Continuous passive motion (CPM)
A form of passive mobilisation, assisting in the recovery of cartliage. Used commonly following knee reconstructions.
Coronary ligament
Lies on the anterior aspect of the knee and attaches the anterior horn of the medial meniscus to the tibial plateau.
Anti-inflammatory medication. Can be taken orally (not common) or as an injectable, particularly in superficial tissues undergoing inflammatory pathology.
See Corticosteroids.
Costochondral junction
Junction between rib and costal cartilage. Commonly disrupted in contact sports.
A grinding noise or sensation within a joint. Commonly felt in knees, particularly on change of position after a long period of time.


de Quervain's disease
Inflammation of the tendons and sheath of abductor pollicis longus and extensor pollicis brevis, in the first dorsal compartment of the wrist, with subsequent thickening and stenosis.
Deep transverse frictions
Cross fibre, deep massage. Often a technique utilised on scar tissue and chronic tendon disorders.
Deep vein thrombosis (DVT)
Blockage of the deep veins, particularly common in the calf. Often mistaken for calf strain, the DVT is characterised by sharp pain in the calf, swelling, worsening with foot dependency and relief with elevation, tenderness and possibly some ecchymosis.
Area of skin supplied by one spinal segment.
Disc herniation
Often used interchangeably with disc prolapse, disc bulge, slipped disc etc. Disruption to the normal integrity of the intervertebral disc, causing the nucleus pulposus to breach the annular fibres internally. There are varying degrees, from minor bulging, to bursting through the outer annular fibres into the spinal canal.
Surgical removal of prolapsed nucleus pulposus.
Double crush syndrome
Defined as a serial impingement of a nerve tract. An initial injury to a nerve (e.g. nerve injury in the neck) may lead to a secondary lesion (e.g. median nerve in the carpal tunnel).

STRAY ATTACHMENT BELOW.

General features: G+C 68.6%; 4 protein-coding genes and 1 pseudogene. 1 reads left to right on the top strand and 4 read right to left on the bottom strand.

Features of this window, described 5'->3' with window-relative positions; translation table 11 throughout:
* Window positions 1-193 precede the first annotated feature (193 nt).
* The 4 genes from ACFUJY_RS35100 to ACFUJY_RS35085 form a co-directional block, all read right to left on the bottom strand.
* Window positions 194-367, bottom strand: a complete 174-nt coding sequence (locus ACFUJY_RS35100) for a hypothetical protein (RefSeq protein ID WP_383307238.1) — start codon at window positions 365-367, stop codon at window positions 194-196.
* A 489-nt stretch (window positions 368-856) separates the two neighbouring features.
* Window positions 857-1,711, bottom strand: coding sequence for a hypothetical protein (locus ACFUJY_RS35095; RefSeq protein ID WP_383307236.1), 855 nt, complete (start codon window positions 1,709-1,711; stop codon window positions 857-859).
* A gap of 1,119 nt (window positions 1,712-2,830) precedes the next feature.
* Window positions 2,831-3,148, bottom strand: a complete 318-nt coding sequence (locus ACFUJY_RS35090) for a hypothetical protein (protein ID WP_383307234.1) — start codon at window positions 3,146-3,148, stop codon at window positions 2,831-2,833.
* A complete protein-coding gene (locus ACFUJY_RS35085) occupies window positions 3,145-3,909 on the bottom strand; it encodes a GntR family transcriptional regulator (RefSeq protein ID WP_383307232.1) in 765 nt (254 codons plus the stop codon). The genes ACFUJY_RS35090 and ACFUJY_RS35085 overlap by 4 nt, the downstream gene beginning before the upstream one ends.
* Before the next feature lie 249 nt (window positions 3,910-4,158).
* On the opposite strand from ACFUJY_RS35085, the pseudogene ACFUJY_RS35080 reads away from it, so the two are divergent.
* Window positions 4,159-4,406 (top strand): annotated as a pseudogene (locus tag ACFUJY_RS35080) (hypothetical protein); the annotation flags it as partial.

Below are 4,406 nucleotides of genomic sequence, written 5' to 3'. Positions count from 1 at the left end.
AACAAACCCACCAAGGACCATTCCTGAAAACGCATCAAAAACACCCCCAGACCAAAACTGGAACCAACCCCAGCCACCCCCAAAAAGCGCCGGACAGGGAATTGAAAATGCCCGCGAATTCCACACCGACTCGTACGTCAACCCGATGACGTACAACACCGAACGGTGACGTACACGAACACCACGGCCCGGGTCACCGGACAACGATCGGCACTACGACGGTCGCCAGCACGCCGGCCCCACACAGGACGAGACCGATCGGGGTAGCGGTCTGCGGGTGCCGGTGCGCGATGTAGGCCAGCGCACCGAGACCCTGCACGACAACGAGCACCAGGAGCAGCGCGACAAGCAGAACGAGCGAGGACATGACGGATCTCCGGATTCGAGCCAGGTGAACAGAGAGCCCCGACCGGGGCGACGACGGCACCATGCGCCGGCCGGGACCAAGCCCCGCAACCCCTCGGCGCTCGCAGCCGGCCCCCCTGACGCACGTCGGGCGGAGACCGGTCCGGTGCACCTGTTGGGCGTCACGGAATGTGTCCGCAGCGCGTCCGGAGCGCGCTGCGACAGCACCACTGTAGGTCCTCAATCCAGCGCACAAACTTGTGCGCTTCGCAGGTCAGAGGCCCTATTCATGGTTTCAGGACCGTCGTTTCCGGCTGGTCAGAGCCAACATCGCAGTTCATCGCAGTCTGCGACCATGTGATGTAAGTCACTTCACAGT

Dupuytren's contracture
A fibrous proliferation in the palmar fascia of the hand, that gradually produces a flexion deformity of the metacarpophalangeal and proximal interphalangeal joints.
Dura mater
Thickest, outermost covering of the spinal cord and spinal nerves. Also lines the inside of the skull.
Mechanical instrumentation that allows for measurement of concentric and eccentric muscle action, muscle endurance and muscle balance ratios. Usually associated with isokinetic testing, providing variable, accomodating resistance.


Controlled, active lengthening contraction of a muscle.
Swelling, with particular reference to joints and their related superficial structures.
Electrical stimulation
Provides a situation whereby there is an electrical generation of action potentials, giving rise to therapeutically significant physiological responses e.g. increased muscle strength, stmulated lymph and blood flow, analgesia, kinaesthetic awareness and autonomic nervous system responses.
Modalities used in the treatment of musculoskeletal disorders e.g. ultrasound, short wave diathermy, interferential therapy, biofeedback, transcutaneous electrical nerve stimulation and laser.
Quantified information regarding overall muscle performance and function.
Physiotherapist appreciation of the "feel" at the end of the range of motion, either of joint or other tissue. This is a sensation felt during passive movement, by the Therapist.
These are endogenous biomechanical substances implicated in the alleviation of pain, produced as a result of body stress.
Entrapment neuropathy
Pathological situation where a nerve is trapped in an abnormally produced anatomical or physiological site.
Erector spinae
Muscles of the spine that lie posteriorly. These are commonly known as the "anti-gravity" muscles.
The account of how the workplace relates to the human and its function.
That which lies external to the joint.
That which lies external to neural tissue.


A sesamoid bone that is within the lateral head of gastrocnemius, which often articulates with the femoral condyle.
Faber test
Flexion - Abduction - External Rotation test of the hip.
Facet joint
See Zygapophyseal joint.
Division of fascia. Often associated with compartment syndromes of the lower leg.
Fat pad